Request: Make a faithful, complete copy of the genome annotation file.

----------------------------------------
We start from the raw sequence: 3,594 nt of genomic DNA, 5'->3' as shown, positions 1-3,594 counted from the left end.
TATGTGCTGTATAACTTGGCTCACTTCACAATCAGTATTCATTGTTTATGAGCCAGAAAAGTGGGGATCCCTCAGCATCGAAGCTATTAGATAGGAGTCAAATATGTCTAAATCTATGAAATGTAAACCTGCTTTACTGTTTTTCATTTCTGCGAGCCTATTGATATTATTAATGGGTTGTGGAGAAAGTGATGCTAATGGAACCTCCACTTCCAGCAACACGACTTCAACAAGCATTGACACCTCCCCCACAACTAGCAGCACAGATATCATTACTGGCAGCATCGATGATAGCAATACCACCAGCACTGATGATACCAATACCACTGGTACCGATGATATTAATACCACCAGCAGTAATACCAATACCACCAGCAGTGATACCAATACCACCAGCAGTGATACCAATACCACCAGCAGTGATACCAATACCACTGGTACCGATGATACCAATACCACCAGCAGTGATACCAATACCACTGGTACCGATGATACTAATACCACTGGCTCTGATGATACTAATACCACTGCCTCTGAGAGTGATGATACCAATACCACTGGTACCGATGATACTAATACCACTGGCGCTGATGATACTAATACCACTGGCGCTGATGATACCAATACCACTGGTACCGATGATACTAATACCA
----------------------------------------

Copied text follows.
We start from the raw sequence: 3,594 nt of genomic DNA, 5'->3' as shown, positions 1-3,594 counted from the left end.
TATGTGCTGTATAACTTGGCTCACTTCACAATCAGTATTCATTGTTTATGAGCCAGAAAAGTGGGGATCCCTCAGCATCGAAGCTATTAGATAGGAGTCAAATATGTCTAAATCTATGAAATGTAAACCTGCTTTACTGTTTTTCATTTCTGCGAGCCTATTGATATTATTAATGGGTTGTGGAGAAAGTGATGCTAATGGAACCTCCACTTCCAGCAACACGACTTCAACAAGCATTGACACCTCCCCCACAACTAGCAGCACAGATATCATTACTGGCAGCATCGATGATAGCAATACCACCAGCACTGATGATACCAATACCACTGGTACCGATGATATTAATACCACCAGCAGTAATACCAATACCACCAGCAGTGATACCAATACCACCAGCAGTGATACCAATACCACCAGCAGTGATACCAATACCACTGGTACCGATGATACCAATACCACCAGCAGTGATACCAATACCACTGGTACCGATGATACTAATACCACTGGCTCTGATGATACTAATACCACTGCCTCTGAGAGTGATGATACCAATACCACTGGTACCGATGATACTAATACCACTGGCGCTGATGATACTAATACCACTGGCGCTGATGATACCAATACCACTGGTACCGATGATACTAATACCA